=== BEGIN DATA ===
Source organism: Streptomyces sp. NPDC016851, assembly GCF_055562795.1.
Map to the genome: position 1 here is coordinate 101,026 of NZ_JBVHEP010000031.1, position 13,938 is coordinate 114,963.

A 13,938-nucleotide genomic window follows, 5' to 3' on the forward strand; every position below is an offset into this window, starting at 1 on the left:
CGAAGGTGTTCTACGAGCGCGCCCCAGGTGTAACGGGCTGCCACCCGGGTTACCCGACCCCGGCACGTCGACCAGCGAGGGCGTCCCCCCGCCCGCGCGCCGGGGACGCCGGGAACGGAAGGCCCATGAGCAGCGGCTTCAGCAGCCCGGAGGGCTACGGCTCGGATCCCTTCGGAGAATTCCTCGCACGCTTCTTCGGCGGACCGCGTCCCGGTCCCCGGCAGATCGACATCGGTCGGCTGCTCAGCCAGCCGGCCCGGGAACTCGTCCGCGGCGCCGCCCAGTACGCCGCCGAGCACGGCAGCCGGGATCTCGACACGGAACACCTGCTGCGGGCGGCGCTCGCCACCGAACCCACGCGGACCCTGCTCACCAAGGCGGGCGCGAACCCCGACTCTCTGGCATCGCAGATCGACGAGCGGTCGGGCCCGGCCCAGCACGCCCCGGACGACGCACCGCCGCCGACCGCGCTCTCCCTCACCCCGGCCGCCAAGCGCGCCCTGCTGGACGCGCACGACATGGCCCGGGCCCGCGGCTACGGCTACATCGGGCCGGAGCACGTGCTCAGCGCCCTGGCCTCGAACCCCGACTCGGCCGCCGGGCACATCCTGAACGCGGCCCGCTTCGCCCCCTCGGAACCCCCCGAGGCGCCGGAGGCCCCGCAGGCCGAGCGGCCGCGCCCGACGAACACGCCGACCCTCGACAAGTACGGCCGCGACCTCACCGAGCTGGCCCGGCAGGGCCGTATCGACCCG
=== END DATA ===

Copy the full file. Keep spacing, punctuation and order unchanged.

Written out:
Source organism: Streptomyces sp. NPDC016851, assembly GCF_055562795.1.
Map to the genome: position 1 here is coordinate 101,026 of NZ_JBVHEP010000031.1, position 13,938 is coordinate 114,963.

A 13,938-nucleotide genomic window follows, 5' to 3' on the forward strand; every position below is an offset into this window, starting at 1 on the left:
CGAAGGTGTTCTACGAGCGCGCCCCAGGTGTAACGGGCTGCCACCCGGGTTACCCGACCCCGGCACGTCGACCAGCGAGGGCGTCCCCCCGCCCGCGCGCCGGGGACGCCGGGAACGGAAGGCCCATGAGCAGCGGCTTCAGCAGCCCGGAGGGCTACGGCTCGGATCCCTTCGGAGAATTCCTCGCACGCTTCTTCGGCGGACCGCGTCCCGGTCCCCGGCAGATCGACATCGGTCGGCTGCTCAGCCAGCCGGCCCGGGAACTCGTCCGCGGCGCCGCCCAGTACGCCGCCGAGCACGGCAGCCGGGATCTCGACACGGAACACCTGCTGCGGGCGGCGCTCGCCACCGAACCCACGCGGACCCTGCTCACCAAGGCGGGCGCGAACCCCGACTCTCTGGCATCGCAGATCGACGAGCGGTCGGGCCCGGCCCAGCACGCCCCGGACGACGCACCGCCGCCGACCGCGCTCTCCCTCACCCCGGCCGCCAAGCGCGCCCTGCTGGACGCGCACGACATGGCCCGGGCCCGCGGCTACGGCTACATCGGGCCGGAGCACGTGCTCAGCGCCCTGGCCTCGAACCCCGACTCGGCCGCCGGGCACATCCTGAACGCGGCCCGCTTCGCCCCCTCGGAACCCCCCGAGGCGCCGGAGGCCCCGCAGGCCGAGCGGCCGCGCCCGACGAACACGCCGACCCTCGACAAGTACGGCCGCGACCTCACCGAGCTGGCCCGGCAGGGCCGTATCGACCCG